Final Notes: I have been discussing methods of acquiring cheap magic cards but for those of you interested enough to have read my hub this far, don't use these methods to screw your local gaming store. It may be the center of magic in your area. Raid your local store's resources first, but remember this, if you're too much of a cheapskate, you might upset the owner. After all, it takes about 1 hour and $5 dollars to find worthwhile commons, and 1 minute and $7 to sell two packs.

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Comments 11 comments

danatheteacher profile image

danatheteacher 6 years ago from Pacific Northwest

Great hub as usual! Thanks!


jason 6 years ago

I played my first game today, this gives me hope i can take up an expensive new hobby


LennyP profile image

LennyP 5 years ago from Iowa

A great way for someone starting to get free cards is to look for leftovers after booster drafts. More experienced players will just leave them behind because there is no use for dozens of the same common or uncommon. Some people don't even want their junk rares.


wolf3794 5 years ago from Port Byron

I lost all interest in MTG when I had my decks (and most of my extras) stolen. Probably upwards of $400 worth of cards, just flat gone. However, my kids have recently gotten into the game, and I am getting interested again. They are constantly being given FREE cards! The local store just flat GAVE them starter decks! Now how can an old man get that same kind of deal???????


starvagrant profile image

starvagrant 5 years ago from Missouri Author

Looks like a case of "hook em while they're young". I imagine you sending in kids to get free magic cards the way your older friends procured you alcohol back in the day. Ok, in all seriousness, find people who have a vested interest in giving away cards. Perhaps this is the player that wants to keep his collection clean, perhaps it is the card store that wants to introduce your kids to magic on the chance they'll buy a lot more cards later. In addition to the methods lined above, just tell people who buy lots of cards how much you miss the game and how it sucked losing your cards. I've lost good cards (nothing serious) and I'm sure your new magic buddies can relate. Just remember Wizards makes a lot of money selling terrible commons. So there are a lot to give away if you can sell your case.


wolf3794 5 years ago from Port Byron

Since I wrote that comment, I've gotten a complete deck and a little more, so I can play again. I will be buying more cards in the future, and I'm re-hooked on that "cardboard crack" again. Lenny P. has been helping me a LOT with my deck, so I'm grateful for that!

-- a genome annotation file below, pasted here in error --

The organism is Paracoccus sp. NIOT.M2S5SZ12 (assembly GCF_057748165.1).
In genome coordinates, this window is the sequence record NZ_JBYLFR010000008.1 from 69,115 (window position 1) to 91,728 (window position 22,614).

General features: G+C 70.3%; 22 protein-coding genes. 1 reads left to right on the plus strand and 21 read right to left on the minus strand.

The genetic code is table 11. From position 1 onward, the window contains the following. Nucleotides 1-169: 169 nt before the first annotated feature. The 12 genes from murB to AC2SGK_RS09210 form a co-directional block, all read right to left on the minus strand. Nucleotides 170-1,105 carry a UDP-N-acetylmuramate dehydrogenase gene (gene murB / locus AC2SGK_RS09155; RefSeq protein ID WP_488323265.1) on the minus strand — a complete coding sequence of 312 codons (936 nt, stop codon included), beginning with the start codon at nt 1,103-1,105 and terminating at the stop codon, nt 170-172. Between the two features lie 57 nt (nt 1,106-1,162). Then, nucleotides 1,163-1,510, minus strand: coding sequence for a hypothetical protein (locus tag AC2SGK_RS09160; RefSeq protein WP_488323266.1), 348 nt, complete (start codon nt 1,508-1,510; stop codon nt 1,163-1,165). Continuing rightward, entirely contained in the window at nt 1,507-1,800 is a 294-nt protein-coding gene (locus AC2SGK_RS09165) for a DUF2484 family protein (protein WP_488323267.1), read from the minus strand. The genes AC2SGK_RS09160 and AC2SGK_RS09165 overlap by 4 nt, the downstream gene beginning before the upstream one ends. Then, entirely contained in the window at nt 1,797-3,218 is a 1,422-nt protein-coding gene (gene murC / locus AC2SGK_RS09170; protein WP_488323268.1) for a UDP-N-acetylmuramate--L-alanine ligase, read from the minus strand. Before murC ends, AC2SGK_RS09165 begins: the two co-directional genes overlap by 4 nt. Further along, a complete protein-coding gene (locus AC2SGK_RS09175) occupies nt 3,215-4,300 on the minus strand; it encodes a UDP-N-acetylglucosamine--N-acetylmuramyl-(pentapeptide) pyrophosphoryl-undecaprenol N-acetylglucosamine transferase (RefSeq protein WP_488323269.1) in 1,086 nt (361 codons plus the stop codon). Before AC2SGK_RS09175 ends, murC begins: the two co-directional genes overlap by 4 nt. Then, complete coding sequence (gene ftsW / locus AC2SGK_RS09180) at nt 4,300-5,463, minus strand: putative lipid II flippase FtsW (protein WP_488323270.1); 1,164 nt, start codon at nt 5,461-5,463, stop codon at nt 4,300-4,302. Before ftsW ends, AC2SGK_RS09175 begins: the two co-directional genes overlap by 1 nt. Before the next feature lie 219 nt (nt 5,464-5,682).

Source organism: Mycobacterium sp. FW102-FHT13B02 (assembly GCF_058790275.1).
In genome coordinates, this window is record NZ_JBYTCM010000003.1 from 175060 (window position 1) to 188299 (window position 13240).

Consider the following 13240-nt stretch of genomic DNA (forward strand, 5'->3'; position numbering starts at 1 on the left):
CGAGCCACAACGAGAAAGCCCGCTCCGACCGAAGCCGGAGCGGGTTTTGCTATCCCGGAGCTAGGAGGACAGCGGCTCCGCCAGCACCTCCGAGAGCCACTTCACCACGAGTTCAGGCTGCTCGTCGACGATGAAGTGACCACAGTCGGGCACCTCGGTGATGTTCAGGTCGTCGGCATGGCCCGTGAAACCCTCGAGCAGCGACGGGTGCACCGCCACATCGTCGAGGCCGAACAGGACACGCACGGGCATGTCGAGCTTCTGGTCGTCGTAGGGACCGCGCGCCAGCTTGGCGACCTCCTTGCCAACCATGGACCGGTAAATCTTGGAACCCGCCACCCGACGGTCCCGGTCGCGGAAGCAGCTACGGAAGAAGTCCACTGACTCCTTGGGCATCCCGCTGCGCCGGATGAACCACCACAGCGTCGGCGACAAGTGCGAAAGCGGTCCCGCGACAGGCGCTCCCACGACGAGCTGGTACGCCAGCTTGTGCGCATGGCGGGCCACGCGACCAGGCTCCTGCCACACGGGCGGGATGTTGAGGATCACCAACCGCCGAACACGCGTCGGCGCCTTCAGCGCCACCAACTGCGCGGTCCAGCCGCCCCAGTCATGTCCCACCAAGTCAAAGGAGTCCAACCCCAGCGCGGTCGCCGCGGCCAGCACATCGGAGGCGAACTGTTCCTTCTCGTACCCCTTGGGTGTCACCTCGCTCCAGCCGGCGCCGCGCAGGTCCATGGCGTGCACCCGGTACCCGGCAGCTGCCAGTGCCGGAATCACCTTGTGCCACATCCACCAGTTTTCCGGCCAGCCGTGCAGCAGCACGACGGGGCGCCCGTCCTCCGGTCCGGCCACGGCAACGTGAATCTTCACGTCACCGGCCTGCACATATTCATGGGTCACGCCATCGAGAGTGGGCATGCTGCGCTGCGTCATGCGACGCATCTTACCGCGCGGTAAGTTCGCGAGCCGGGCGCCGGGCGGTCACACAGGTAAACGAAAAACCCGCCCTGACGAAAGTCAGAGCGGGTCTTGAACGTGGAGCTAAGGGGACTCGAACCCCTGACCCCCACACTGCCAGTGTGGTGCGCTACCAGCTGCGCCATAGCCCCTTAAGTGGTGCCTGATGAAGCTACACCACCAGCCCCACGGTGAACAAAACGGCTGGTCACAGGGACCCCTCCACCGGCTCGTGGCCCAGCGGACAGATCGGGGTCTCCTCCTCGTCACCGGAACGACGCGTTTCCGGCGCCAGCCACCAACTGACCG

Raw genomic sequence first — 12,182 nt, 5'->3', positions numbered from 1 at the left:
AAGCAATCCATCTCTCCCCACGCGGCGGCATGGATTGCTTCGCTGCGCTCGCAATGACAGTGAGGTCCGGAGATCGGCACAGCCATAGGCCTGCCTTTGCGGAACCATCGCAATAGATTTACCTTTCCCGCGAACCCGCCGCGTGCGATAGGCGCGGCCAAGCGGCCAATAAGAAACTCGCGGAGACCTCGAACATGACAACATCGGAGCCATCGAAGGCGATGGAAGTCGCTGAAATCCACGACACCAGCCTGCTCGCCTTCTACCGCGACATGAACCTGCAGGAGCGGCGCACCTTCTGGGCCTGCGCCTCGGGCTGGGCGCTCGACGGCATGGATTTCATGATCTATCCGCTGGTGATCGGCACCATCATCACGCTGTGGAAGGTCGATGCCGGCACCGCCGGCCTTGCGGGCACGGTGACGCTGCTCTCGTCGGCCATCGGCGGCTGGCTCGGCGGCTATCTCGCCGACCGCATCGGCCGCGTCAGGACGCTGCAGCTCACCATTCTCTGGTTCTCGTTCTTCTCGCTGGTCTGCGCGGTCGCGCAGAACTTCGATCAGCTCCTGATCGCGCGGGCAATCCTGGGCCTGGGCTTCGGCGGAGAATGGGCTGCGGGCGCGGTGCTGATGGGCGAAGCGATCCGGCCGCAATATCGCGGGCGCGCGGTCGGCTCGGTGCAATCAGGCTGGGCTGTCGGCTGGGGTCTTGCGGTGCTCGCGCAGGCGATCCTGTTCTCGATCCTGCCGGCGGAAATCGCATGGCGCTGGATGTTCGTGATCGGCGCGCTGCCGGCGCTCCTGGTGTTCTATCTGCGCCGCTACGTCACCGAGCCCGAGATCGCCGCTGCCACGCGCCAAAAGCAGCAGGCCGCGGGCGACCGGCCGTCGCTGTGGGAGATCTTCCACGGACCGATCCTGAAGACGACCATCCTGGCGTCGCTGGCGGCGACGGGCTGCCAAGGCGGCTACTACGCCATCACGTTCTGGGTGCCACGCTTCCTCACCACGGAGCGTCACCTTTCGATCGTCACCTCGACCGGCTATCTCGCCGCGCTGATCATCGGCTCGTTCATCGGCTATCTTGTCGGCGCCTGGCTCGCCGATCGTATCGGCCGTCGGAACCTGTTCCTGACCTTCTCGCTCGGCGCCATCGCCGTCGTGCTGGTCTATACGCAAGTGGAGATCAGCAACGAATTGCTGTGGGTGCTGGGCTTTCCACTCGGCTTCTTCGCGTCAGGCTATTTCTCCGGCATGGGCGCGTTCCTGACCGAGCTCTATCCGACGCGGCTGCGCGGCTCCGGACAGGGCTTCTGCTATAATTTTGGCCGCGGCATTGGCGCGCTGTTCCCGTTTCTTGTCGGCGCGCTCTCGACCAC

Eric Mikols profile image

Eric Mikols 4 years ago from New England

You have no idea how encouraging and helpful this article is for me! I'm on a budget that would say no to magic cards but I think I can do okay with your suggestions! Thanks for writing this!


4 years ago

Is it wrong that me an my friends played with printed out decks and card protectors? Makes the combination of decks very accessible and completely eliminates $$ problems.


starvagrant profile image

starvagrant 4 years ago from Missouri Author

There is nothing wrong with merely printing out cards. You just have to understand that magic is a business like any other. Wizards wants you to buy its products and so do gaming stores. It's in their best interest that you own the card. Every gaming group has it's own etiquette regarding cards. Your group simply prints out the cards it needs. Official tournaments require you to own cards, and gaming stores want money for business. A gaming group outside a tournament/gaming group is going to have different standards of behavior. Snipping left over cards from a draft is perfectly acceptable behavior since you already paid for the draft. Even bringing proxies to a card store can be ok if it brings in business (such as causing others to buy more cards). I dueled against a player with an incredibly powerful and expensive zombie deck (and trounced him) because I knew he was just trying to see if it was worth dropping $200 for the deck. I was pushing my luck spending 2 hours rifling through the commons box of a comic book store.


jbennett3112 profile image

jbennett3112 2 years ago from Illinois

There are also plenty of web sites that have authors coming up with budget competitive decks for those that want to play in tournaments (usually standard) without buying all the mythic rares.


Grumpy Gus profile image

Grumpy Gus 18 months ago from Oahu, HI

I really liked how you included the Pauper format in your writing. I have been playing for several years and have found the Pauper format to be really fun, and like you said very inexpensive! There used to be a building on a budget column on magicthegathering.com that was a good resource for those wanting competitive decks without spending lots of money. Sadly they quit writing it, but the older entries may still be accessible through the website. My favorite deck is based on one of those decks! Thank you for the article, good info, and I enjoyed reading it.